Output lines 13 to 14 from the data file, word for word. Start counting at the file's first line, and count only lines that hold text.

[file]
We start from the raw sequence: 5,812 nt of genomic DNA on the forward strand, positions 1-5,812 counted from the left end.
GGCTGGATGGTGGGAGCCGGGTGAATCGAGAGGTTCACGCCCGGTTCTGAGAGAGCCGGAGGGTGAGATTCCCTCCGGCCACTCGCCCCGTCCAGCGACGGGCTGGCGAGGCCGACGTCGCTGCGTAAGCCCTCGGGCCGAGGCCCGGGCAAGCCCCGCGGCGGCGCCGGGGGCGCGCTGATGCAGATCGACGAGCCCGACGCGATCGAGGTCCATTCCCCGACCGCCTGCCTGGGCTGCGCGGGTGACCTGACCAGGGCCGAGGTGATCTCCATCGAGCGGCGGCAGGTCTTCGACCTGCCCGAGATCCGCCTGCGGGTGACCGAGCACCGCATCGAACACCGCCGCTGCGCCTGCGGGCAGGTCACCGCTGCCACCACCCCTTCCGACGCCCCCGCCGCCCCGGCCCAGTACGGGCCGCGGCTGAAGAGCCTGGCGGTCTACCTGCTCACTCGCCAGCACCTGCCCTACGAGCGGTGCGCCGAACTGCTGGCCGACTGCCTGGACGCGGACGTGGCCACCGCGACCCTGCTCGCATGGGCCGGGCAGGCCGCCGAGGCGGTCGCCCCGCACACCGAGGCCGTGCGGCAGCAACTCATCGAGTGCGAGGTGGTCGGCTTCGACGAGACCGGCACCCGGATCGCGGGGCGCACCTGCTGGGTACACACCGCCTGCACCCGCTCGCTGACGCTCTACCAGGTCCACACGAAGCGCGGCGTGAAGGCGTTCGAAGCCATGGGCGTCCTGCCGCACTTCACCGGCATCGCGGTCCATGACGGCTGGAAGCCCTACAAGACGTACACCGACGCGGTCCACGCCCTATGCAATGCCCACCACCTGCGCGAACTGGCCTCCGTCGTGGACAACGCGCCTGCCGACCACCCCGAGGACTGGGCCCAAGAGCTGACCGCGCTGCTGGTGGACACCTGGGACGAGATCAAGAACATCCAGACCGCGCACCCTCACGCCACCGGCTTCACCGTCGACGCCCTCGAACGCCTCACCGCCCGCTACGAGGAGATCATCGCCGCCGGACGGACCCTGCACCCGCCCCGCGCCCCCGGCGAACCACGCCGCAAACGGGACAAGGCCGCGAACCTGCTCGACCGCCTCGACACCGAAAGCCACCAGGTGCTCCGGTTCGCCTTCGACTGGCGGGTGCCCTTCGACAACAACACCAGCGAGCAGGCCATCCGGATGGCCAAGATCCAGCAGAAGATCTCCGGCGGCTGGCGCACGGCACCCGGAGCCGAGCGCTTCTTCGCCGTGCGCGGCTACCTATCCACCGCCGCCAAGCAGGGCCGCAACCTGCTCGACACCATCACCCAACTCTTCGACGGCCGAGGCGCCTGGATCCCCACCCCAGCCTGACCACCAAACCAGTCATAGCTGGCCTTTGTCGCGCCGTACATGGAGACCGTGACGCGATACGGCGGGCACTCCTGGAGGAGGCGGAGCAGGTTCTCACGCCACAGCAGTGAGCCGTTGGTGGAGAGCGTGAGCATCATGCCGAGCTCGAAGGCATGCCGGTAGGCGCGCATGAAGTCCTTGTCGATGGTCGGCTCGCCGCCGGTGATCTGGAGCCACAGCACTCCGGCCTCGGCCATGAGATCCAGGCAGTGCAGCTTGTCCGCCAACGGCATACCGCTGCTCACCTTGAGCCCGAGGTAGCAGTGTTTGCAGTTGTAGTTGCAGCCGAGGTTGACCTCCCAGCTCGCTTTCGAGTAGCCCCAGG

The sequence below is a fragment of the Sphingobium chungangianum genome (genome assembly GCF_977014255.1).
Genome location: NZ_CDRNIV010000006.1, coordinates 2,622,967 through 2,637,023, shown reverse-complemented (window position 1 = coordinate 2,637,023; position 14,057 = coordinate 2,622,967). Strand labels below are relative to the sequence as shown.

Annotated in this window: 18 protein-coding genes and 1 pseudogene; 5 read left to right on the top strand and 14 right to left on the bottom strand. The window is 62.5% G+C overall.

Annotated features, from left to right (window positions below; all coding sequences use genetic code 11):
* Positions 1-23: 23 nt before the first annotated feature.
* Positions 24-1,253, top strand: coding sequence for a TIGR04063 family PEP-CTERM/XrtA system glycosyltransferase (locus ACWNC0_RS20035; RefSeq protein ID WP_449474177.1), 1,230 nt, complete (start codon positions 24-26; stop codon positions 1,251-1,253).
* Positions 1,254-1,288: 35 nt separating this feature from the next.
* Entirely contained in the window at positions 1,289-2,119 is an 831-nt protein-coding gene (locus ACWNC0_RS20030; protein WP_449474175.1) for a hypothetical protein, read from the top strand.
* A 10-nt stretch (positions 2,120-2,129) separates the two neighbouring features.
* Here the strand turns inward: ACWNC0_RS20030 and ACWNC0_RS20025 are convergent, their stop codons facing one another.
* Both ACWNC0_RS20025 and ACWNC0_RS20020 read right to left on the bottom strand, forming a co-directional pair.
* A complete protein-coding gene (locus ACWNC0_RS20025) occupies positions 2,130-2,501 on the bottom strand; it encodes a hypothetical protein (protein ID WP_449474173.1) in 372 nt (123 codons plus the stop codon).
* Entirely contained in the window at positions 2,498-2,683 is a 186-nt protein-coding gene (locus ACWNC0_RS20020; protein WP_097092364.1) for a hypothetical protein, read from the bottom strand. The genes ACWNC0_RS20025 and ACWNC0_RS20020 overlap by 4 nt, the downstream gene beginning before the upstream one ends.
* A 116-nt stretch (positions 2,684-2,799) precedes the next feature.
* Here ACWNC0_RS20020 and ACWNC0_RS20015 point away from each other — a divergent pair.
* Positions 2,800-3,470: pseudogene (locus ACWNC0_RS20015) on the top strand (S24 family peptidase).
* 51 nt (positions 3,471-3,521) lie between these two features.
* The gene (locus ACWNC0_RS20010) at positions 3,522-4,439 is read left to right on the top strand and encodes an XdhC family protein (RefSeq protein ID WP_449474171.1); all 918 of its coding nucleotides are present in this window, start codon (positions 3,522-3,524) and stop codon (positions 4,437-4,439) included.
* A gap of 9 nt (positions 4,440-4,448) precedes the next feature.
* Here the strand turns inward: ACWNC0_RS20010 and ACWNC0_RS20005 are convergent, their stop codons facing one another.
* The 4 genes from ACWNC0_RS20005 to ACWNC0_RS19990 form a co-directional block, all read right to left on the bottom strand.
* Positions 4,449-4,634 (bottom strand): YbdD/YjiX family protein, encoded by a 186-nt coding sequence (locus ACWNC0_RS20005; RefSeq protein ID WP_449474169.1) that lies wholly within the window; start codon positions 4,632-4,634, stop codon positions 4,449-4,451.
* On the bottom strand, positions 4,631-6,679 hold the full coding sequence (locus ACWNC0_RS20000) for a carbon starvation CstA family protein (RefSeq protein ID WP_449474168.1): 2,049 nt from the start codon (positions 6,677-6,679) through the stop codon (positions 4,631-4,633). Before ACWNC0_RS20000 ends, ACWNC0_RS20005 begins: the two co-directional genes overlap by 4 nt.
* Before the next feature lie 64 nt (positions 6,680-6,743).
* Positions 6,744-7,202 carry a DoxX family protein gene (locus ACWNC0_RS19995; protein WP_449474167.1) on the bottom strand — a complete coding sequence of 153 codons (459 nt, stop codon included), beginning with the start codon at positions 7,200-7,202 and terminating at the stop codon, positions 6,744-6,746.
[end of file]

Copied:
* Both ACWNC0_RS20025 and ACWNC0_RS20020 read right to left on the bottom strand, forming a co-directional pair.
* A complete protein-coding gene (locus ACWNC0_RS20025) occupies positions 2,130-2,501 on the bottom strand; it encodes a hypothetical protein (protein ID WP_449474173.1) in 372 nt (123 codons plus the stop codon).